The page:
7-year-old comic book creator raising money for COVID-19 vaccine research

A 7-year-old Windsor boy is doing his part to help out during the COVID-19 pandemic by drawing and selling a comic book.

As of Sunday, Owen Cargill's comic book raised $500 to put toward research

Owen Cargill, 7, shows off his comic book The Last Family - Rise of the COVID-19 at Rogues Comic Gallery in downtown Windsor. (Jacob Barker/CBC)

A 7-year-old Windsor boy is doing his part to help out during the COVID-19 pandemic by drawing and selling a comic book.

"The amount that I hope to raise is enough to get a vaccine because I hate COVID," comic creator Owen Cargill said.

The 12-page comic book is called The Last Family – rise of the COVID-19, which he began selling in front of his house in South Windsor for $5 a copy.

Rogues Gallery owner Sean Cousineau caught wind of Owen's project on social media and offered to sell the comic at his shop. (Jacob Barker/CBC)

Rogues Gallery Comics owner Sean Cousineau knows Owen as a customer at the store and caught wind of the project through social media. He said his decision to sell the comics at his front counter was a no-brainer.

"We've sold out twice already," Cousineau said. "Every time he brings them in, they go out just as fast."

As of Sunday, Owen had sold 100 comic books raising $500. He says he plans to give to the funds to Moderna, one of the leading companies in the U.S. attempting to develop a successful vaccine for the novel coronavirus. 

"Lots of people are buying them from everywhere," Owen said.

"[It feels] pretty good," he said when asked what it's like having his comic being sold beside comics like Batman and X-Men.

"This is going to be a very famous comic," he added.

Proud parents

Owen's father, Darren Cargill said he's incredibly proud of his son's work and the fact that he decided to give the proceeds to a cause.

"He came up with the idea of doing a comic book on his own and donating the proceeds to finding a vaccine and funding it," Darren said.

Amy Seibel and Darren Cargill are proud of their son Owen Cargill for donating the proceeds of his comic book to COVID-19 vaccine research. (Jacob Barker/CBC)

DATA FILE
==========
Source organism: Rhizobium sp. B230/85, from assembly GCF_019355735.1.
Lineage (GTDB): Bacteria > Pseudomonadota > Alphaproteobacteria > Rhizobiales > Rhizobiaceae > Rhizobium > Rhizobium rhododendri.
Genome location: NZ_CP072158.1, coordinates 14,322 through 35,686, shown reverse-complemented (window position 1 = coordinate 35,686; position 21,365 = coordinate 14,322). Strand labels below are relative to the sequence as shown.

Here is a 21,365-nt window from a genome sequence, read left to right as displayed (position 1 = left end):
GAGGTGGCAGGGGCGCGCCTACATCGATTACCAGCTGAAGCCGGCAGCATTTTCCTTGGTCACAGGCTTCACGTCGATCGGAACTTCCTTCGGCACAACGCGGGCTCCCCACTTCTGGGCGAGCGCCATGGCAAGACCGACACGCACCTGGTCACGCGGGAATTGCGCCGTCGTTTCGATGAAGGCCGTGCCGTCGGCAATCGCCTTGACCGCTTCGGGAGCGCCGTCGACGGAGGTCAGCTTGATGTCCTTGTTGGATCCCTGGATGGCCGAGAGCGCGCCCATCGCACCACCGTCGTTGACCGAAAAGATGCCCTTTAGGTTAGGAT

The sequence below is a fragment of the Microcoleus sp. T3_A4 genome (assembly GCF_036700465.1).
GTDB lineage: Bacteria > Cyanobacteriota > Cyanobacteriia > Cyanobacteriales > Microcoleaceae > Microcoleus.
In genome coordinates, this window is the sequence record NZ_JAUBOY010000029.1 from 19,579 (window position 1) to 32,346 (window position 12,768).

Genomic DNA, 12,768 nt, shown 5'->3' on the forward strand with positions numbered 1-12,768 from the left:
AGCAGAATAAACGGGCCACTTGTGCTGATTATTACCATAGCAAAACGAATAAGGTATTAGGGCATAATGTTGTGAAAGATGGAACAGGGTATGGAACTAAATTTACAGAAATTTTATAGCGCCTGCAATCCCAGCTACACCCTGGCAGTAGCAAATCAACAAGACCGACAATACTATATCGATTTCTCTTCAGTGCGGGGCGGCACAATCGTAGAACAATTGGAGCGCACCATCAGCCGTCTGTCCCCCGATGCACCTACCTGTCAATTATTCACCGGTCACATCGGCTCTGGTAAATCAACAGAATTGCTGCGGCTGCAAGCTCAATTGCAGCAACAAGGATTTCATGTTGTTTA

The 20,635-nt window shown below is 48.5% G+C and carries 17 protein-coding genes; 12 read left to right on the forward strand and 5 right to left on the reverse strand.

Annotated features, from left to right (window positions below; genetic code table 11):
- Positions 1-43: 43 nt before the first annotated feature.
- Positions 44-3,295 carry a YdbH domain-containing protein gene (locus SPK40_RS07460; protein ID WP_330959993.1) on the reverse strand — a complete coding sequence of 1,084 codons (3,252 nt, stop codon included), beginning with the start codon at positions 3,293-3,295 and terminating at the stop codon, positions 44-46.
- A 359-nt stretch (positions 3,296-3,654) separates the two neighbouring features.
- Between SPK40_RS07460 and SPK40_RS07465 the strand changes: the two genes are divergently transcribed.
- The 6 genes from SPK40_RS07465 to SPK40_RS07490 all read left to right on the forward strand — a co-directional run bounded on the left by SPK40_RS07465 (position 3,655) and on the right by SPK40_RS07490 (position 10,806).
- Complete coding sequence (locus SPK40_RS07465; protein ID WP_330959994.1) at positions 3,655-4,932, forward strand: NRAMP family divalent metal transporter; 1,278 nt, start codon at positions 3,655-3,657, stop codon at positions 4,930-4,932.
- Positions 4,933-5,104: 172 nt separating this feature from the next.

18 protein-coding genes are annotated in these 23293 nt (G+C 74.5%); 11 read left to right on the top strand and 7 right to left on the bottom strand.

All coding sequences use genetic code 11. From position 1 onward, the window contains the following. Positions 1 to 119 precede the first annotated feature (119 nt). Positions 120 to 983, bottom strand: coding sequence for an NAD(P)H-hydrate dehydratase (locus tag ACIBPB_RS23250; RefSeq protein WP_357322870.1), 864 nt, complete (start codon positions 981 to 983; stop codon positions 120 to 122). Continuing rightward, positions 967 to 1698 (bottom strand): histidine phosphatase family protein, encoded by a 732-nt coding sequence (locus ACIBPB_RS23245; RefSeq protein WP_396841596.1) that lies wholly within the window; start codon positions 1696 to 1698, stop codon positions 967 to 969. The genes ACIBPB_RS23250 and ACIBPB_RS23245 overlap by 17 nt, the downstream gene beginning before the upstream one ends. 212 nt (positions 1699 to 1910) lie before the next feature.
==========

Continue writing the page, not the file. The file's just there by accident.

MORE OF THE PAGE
He said that Owen has been reading comic books since he was little. His family used to live nearby Rogues but since moving to South Windsor, they've continued to visit the shop.

"Just encouraging him to read as much as possible, whenever possible, it all started with comic books," Darren said.

"It just helps him expand his imagination expand his horizons."

Giving kids

Darren said Owen's participation in a group called 100 Kids Who Care, which aims to "inspire the next generation of philanthropists," may have had something to do with Owen's idea to donate proceeds.

"I think a lot of this might have come from that, learning about donation and being charitable. I think it's a wonderful organization," Darren said. 

The sky is the limit, when it comes to a fundraising goal. There are plans to produce more ideas and even an offer for a "commissioned art project," as Darren called it.

Owen's family used to live near Rogues Comics before moving to South Windsor, but they've continued to come to the shop ever since. (Jacob Barker/CBC)

Rogues Gallery got an offer of $40 for Owen to draw Godzilla fighting the coronavirus. Owen plans to take the customer up on his offer and has been practicing hard, drawing the mythical creature.

Owen says anyone who wants a copy of the book can come to Rogues to purchase a copy or to email his dad directly. 


Jacob Barker


Jacob Barker is a videojournalist for CBC Windsor.

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